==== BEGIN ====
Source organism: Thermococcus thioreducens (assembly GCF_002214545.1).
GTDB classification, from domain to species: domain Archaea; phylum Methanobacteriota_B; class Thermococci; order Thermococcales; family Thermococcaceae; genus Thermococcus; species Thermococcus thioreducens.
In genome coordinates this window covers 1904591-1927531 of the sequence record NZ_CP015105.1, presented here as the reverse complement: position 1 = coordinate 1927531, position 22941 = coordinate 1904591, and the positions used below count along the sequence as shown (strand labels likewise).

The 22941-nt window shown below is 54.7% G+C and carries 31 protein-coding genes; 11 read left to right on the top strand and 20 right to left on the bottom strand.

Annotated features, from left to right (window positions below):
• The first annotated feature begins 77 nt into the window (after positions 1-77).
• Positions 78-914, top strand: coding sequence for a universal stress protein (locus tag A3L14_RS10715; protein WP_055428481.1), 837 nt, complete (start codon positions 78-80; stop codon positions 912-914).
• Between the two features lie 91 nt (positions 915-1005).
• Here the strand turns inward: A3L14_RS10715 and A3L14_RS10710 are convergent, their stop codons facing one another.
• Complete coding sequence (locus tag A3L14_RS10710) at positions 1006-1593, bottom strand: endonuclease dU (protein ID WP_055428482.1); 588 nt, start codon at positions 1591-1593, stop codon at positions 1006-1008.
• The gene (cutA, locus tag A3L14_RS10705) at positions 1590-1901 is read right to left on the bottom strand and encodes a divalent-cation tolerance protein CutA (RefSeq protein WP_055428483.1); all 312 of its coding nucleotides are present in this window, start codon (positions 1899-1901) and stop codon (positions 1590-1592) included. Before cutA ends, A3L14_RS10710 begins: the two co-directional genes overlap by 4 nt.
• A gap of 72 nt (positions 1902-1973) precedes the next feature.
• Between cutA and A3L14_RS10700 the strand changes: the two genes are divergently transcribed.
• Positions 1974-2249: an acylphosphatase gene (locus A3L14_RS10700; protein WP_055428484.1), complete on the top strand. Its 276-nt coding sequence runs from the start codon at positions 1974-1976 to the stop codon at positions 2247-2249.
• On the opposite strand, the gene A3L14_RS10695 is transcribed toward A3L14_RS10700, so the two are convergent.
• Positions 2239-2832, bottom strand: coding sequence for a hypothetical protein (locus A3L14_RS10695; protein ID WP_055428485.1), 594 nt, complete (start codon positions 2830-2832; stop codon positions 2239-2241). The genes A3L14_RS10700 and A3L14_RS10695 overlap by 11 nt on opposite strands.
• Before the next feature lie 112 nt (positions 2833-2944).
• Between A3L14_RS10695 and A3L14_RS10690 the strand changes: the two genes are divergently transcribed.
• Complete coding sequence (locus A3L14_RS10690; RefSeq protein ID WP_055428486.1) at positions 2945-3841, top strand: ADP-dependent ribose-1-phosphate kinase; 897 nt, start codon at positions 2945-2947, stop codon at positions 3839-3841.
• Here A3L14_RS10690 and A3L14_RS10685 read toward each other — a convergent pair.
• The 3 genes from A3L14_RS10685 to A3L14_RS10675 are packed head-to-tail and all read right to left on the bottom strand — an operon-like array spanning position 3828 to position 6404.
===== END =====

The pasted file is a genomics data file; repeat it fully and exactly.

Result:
Source organism: Thermococcus thioreducens (assembly GCF_002214545.1).
GTDB classification, from domain to species: domain Archaea; phylum Methanobacteriota_B; class Thermococci; order Thermococcales; family Thermococcaceae; genus Thermococcus; species Thermococcus thioreducens.
In genome coordinates this window covers 1904591-1927531 of the sequence record NZ_CP015105.1, presented here as the reverse complement: position 1 = coordinate 1927531, position 22941 = coordinate 1904591, and the positions used below count along the sequence as shown (strand labels likewise).

The 22941-nt window shown below is 54.7% G+C and carries 31 protein-coding genes; 11 read left to right on the top strand and 20 right to left on the bottom strand.

Annotated features, from left to right (window positions below):
• The first annotated feature begins 77 nt into the window (after positions 1-77).
• Positions 78-914, top strand: coding sequence for a universal stress protein (locus tag A3L14_RS10715; protein WP_055428481.1), 837 nt, complete (start codon positions 78-80; stop codon positions 912-914).
• Between the two features lie 91 nt (positions 915-1005).
• Here the strand turns inward: A3L14_RS10715 and A3L14_RS10710 are convergent, their stop codons facing one another.
• Complete coding sequence (locus tag A3L14_RS10710) at positions 1006-1593, bottom strand: endonuclease dU (protein ID WP_055428482.1); 588 nt, start codon at positions 1591-1593, stop codon at positions 1006-1008.
• The gene (cutA, locus tag A3L14_RS10705) at positions 1590-1901 is read right to left on the bottom strand and encodes a divalent-cation tolerance protein CutA (RefSeq protein WP_055428483.1); all 312 of its coding nucleotides are present in this window, start codon (positions 1899-1901) and stop codon (positions 1590-1592) included. Before cutA ends, A3L14_RS10710 begins: the two co-directional genes overlap by 4 nt.
• A gap of 72 nt (positions 1902-1973) precedes the next feature.
• Between cutA and A3L14_RS10700 the strand changes: the two genes are divergently transcribed.
• Positions 1974-2249: an acylphosphatase gene (locus A3L14_RS10700; protein WP_055428484.1), complete on the top strand. Its 276-nt coding sequence runs from the start codon at positions 1974-1976 to the stop codon at positions 2247-2249.
• On the opposite strand, the gene A3L14_RS10695 is transcribed toward A3L14_RS10700, so the two are convergent.
• Positions 2239-2832, bottom strand: coding sequence for a hypothetical protein (locus A3L14_RS10695; protein ID WP_055428485.1), 594 nt, complete (start codon positions 2830-2832; stop codon positions 2239-2241). The genes A3L14_RS10700 and A3L14_RS10695 overlap by 11 nt on opposite strands.
• Before the next feature lie 112 nt (positions 2833-2944).
• Between A3L14_RS10695 and A3L14_RS10690 the strand changes: the two genes are divergently transcribed.
• Complete coding sequence (locus A3L14_RS10690; RefSeq protein ID WP_055428486.1) at positions 2945-3841, top strand: ADP-dependent ribose-1-phosphate kinase; 897 nt, start codon at positions 2945-2947, stop codon at positions 3839-3841.
• Here A3L14_RS10690 and A3L14_RS10685 read toward each other — a convergent pair.
• The 3 genes from A3L14_RS10685 to A3L14_RS10675 are packed head-to-tail and all read right to left on the bottom strand — an operon-like array spanning position 3828 to position 6404.